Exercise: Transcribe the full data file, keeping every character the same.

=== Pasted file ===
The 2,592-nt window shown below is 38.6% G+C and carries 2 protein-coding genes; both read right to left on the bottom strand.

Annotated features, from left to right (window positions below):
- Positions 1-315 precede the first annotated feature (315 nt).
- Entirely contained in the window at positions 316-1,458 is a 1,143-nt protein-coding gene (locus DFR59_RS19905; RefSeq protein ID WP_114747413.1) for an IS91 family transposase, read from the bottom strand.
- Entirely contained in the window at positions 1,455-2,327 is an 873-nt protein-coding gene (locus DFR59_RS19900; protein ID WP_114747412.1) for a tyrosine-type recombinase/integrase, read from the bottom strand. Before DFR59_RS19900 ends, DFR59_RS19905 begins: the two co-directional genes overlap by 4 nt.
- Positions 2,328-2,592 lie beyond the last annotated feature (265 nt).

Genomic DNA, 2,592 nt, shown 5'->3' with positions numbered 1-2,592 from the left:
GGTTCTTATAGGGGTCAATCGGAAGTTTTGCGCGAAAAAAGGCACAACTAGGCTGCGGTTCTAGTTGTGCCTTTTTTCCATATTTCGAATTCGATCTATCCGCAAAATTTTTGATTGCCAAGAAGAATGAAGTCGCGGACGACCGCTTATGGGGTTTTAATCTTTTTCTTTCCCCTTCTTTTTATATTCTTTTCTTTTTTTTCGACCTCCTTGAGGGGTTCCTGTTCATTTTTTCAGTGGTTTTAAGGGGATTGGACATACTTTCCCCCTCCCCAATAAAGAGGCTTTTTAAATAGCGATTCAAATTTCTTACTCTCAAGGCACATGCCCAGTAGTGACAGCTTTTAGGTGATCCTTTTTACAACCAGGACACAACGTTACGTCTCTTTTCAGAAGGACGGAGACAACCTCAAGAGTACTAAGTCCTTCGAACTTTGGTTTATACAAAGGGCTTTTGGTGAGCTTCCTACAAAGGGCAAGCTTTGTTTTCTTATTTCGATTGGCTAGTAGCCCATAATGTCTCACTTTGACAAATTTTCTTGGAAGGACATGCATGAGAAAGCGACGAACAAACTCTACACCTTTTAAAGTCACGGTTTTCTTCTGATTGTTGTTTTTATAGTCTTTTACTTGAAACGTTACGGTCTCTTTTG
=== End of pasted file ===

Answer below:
The 2,592-nt window shown below is 38.6% G+C and carries 2 protein-coding genes; both read right to left on the bottom strand.

Annotated features, from left to right (window positions below):
- Positions 1-315 precede the first annotated feature (315 nt).
- Entirely contained in the window at positions 316-1,458 is a 1,143-nt protein-coding gene (locus DFR59_RS19905; RefSeq protein ID WP_114747413.1) for an IS91 family transposase, read from the bottom strand.
- Entirely contained in the window at positions 1,455-2,327 is an 873-nt protein-coding gene (locus DFR59_RS19900; protein ID WP_114747412.1) for a tyrosine-type recombinase/integrase, read from the bottom strand. Before DFR59_RS19900 ends, DFR59_RS19905 begins: the two co-directional genes overlap by 4 nt.
- Positions 2,328-2,592 lie beyond the last annotated feature (265 nt).

Genomic DNA, 2,592 nt, shown 5'->3' with positions numbered 1-2,592 from the left:
GGTTCTTATAGGGGTCAATCGGAAGTTTTGCGCGAAAAAAGGCACAACTAGGCTGCGGTTCTAGTTGTGCCTTTTTTCCATATTTCGAATTCGATCTATCCGCAAAATTTTTGATTGCCAAGAAGAATGAAGTCGCGGACGACCGCTTATGGGGTTTTAATCTTTTTCTTTCCCCTTCTTTTTATATTCTTTTCTTTTTTTTCGACCTCCTTGAGGGGTTCCTGTTCATTTTTTCAGTGGTTTTAAGGGGATTGGACATACTTTCCCCCTCCCCAATAAAGAGGCTTTTTAAATAGCGATTCAAATTTCTTACTCTCAAGGCACATGCCCAGTAGTGACAGCTTTTAGGTGATCCTTTTTACAACCAGGACACAACGTTACGTCTCTTTTCAGAAGGACGGAGACAACCTCAAGAGTACTAAGTCCTTCGAACTTTGGTTTATACAAAGGGCTTTTGGTGAGCTTCCTACAAAGGGCAAGCTTTGTTTTCTTATTTCGATTGGCTAGTAGCCCATAATGTCTCACTTTGACAAATTTTCTTGGAAGGACATGCATGAGAAAGCGACGAACAAACTCTACACCTTTTAAAGTCACGGTTTTCTTCTGATTGTTGTTTTTATAGTCTTTTACTTGAAACGTTACGGTCTCTTTTG